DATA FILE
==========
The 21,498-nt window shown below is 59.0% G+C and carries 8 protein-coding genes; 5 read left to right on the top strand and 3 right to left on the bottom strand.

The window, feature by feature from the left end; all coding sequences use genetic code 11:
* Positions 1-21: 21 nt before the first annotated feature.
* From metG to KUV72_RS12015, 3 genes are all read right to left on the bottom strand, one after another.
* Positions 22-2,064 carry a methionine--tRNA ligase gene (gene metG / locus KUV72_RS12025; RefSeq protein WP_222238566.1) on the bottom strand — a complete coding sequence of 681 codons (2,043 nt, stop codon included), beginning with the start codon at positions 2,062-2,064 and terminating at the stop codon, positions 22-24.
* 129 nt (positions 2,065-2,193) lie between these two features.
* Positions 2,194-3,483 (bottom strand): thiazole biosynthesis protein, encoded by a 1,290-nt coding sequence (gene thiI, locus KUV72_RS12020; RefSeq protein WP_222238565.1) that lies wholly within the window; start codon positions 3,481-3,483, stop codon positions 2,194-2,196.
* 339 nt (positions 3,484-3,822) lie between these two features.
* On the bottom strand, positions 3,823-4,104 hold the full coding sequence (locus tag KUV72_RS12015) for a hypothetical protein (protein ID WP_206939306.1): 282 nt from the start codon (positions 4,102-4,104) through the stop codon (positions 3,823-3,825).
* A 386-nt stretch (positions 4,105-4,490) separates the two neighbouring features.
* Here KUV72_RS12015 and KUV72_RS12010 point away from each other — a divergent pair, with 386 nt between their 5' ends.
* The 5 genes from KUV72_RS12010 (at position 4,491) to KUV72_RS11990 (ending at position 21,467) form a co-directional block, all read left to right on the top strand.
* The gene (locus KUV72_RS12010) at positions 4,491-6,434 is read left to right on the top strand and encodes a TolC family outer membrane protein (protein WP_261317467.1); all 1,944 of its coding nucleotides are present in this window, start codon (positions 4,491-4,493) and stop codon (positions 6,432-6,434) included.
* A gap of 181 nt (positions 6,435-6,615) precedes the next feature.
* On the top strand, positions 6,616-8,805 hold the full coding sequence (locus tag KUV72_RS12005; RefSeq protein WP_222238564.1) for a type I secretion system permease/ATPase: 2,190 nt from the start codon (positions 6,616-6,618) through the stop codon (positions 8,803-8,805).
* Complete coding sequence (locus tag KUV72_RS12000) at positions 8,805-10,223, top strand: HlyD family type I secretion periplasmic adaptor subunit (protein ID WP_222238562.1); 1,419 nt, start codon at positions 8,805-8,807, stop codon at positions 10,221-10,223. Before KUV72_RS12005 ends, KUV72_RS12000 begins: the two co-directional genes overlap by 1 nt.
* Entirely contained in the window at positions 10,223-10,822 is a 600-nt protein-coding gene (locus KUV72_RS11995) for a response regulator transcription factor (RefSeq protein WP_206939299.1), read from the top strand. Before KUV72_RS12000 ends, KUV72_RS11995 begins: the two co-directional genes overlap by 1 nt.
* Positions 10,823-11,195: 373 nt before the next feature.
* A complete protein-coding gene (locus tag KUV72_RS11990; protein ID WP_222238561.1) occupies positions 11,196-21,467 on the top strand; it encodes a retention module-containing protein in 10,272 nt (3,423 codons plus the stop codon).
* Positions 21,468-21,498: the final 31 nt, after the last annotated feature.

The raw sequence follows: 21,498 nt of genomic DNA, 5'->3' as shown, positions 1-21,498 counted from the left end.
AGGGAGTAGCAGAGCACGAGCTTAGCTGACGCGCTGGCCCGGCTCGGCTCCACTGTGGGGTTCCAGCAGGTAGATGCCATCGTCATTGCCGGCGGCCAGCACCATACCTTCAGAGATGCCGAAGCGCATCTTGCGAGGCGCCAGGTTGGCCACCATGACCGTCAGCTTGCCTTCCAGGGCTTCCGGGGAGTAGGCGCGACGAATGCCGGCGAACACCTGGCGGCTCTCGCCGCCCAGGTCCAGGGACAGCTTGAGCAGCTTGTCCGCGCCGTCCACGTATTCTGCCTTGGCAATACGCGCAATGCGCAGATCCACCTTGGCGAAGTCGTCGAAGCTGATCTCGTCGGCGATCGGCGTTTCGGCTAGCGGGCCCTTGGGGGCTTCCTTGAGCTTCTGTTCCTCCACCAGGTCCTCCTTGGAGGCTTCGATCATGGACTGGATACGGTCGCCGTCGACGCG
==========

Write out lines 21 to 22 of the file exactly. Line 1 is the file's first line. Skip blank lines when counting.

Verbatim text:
The raw sequence follows: 21,498 nt of genomic DNA, 5'->3' as shown, positions 1-21,498 counted from the left end.
AGGGAGTAGCAGAGCACGAGCTTAGCTGACGCGCTGGCCCGGCTCGGCTCCACTGTGGGGTTCCAGCAGGTAGATGCCATCGTCATTGCCGGCGGCCAGCACCATACCTTCAGAGATGCCGAAGCGCATCTTGCGAGGCGCCAGGTTGGCCACCATGACCGTCAGCTTGCCTTCCAGGGCTTCCGGGGAGTAGGCGCGACGAATGCCGGCGAACACCTGGCGGCTCTCGCCGCCCAGGTCCAGGGACAGCTTGAGCAGCTTGTCCGCGCCGTCCACGTATTCTGCCTTGGCAATACGCGCAATGCGCAGATCCACCTTGGCGAAGTCGTCGAAGCTGATCTCGTCGGCGATCGGCGTTTCGGCTAGCGGGCCCTTGGGGGCTTCCTTGAGCTTCTGTTCCTCCACCAGGTCCTCCTTGGAGGCTTCGATCATGGACTGGATACGGTCGCCGTCGACGCG